Pittsburgh Area Woman Pleads Guilty to HIPAA Criminal Violation


A Pittsburgh area woman, Linda Sue Kalina, is facing substantial fines and prison time after pleading guilty to charges of wrongfully obtaining and purposely disclosing protected health information (PHI).

Ms. Kalina was an employee of two different affiliates of University of Pittsburgh Medical Center (UPMC) from 2016 – 2017. Prior to joining UPMC, she worked for over twenty years as an office manager at a nearby construction company until she was fired. The PHI she disclosed pertained to employees of that construction company, and the incident was discovered when the construction company reported the disclosure to UPMC.

The wrongful disclosure of PHI is addressed under HIPAA criminal statute 42 U.S. Code § 1320d–6. Wrongful disclosure of individually identifiable health information. Penalties are divided into three tiers:

  • No knowledge of the violation – fine of up to $50,000 and/or up to 1 year in jail
  • Offense committed under false pretenses – fine of up to $100,000 and/or up to 5 years in jail
  • Offense committed with intent to sell, for personal gain or malicious harm – fine of up to $500,000 and/or up to 10 years in jail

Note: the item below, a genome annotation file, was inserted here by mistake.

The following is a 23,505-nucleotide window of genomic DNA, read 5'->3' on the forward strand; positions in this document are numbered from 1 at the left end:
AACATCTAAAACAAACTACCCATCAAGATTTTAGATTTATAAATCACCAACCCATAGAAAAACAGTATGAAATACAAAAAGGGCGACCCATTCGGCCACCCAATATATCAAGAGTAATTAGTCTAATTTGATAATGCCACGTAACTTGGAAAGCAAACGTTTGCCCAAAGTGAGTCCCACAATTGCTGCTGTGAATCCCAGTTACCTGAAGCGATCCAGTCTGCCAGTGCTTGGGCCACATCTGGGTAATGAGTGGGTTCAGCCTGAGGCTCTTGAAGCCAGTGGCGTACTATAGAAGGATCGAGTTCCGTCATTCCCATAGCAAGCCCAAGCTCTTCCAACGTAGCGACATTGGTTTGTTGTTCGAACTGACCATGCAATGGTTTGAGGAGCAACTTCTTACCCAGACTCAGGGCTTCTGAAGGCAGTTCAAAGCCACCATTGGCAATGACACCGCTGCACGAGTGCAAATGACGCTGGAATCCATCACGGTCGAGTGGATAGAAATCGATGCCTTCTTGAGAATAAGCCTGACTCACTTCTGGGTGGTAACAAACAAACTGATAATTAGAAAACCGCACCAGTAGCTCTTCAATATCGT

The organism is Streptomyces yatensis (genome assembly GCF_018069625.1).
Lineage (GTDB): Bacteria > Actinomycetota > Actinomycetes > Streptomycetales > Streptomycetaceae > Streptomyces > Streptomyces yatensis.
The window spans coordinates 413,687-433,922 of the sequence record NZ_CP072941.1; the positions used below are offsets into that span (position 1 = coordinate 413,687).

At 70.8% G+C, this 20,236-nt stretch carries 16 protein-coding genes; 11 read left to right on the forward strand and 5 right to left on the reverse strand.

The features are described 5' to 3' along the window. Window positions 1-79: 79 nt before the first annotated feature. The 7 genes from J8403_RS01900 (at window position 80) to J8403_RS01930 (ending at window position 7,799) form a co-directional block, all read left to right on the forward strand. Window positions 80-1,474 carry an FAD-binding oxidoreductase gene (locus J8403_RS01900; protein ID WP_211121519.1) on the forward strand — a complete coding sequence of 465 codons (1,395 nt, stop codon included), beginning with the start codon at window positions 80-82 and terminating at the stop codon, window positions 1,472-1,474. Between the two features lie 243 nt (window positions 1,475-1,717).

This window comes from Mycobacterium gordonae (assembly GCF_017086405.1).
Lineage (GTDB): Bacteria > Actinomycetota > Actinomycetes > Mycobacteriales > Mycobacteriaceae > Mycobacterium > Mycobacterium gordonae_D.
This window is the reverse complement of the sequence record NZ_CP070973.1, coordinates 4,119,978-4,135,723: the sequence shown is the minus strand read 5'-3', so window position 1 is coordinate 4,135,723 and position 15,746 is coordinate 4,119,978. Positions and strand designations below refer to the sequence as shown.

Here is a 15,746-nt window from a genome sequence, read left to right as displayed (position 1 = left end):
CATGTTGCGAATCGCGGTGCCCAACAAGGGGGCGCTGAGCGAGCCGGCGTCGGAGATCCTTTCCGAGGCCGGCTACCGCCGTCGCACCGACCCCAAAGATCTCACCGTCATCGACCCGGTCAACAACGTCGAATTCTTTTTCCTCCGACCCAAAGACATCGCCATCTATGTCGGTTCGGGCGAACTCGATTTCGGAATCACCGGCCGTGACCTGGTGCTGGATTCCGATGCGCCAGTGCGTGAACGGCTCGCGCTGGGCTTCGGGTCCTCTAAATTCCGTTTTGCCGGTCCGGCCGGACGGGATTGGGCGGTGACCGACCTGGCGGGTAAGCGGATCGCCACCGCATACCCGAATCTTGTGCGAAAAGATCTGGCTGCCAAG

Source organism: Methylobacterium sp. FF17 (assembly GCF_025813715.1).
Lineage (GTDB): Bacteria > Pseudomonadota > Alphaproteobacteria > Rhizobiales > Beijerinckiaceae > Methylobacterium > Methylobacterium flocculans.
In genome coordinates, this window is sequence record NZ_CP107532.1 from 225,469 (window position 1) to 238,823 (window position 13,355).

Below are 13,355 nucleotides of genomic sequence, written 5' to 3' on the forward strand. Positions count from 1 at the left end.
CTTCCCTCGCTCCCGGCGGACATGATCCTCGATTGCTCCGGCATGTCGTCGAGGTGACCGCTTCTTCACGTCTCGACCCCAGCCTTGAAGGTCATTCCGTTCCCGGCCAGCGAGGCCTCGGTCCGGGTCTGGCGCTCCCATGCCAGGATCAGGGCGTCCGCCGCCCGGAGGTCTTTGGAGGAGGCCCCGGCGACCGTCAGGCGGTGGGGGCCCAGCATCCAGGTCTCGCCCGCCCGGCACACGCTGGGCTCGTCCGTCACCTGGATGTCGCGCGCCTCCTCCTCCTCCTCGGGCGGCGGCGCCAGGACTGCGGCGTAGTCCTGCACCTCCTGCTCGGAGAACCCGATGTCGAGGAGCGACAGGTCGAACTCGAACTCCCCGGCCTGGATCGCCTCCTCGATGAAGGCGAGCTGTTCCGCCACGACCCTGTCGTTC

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    Ms. Kalina’s actions meet the malicious harm threshold; therefore, she could be sentenced to up to 10 years in jail and face a fine of up to $500,000. She is due to be sentenced this June.

    It is unclear at this time if UPMC will also face penalties for this incident. The healthcare provider is required to have policies and procedures in place, and to train employees regarding the proper use and disclosure of health information. UPMC is also responsible for limiting user access to PHI to only that necessary to perform one’s job, and to audit system activity to detect abnormal activity. Whether Ms. Kalina’s job duties entitled her to have access to the PHI she disclosed, and whether or not her illegal actions should have been discovered by UPMC’s audit protocols, remains to be seen.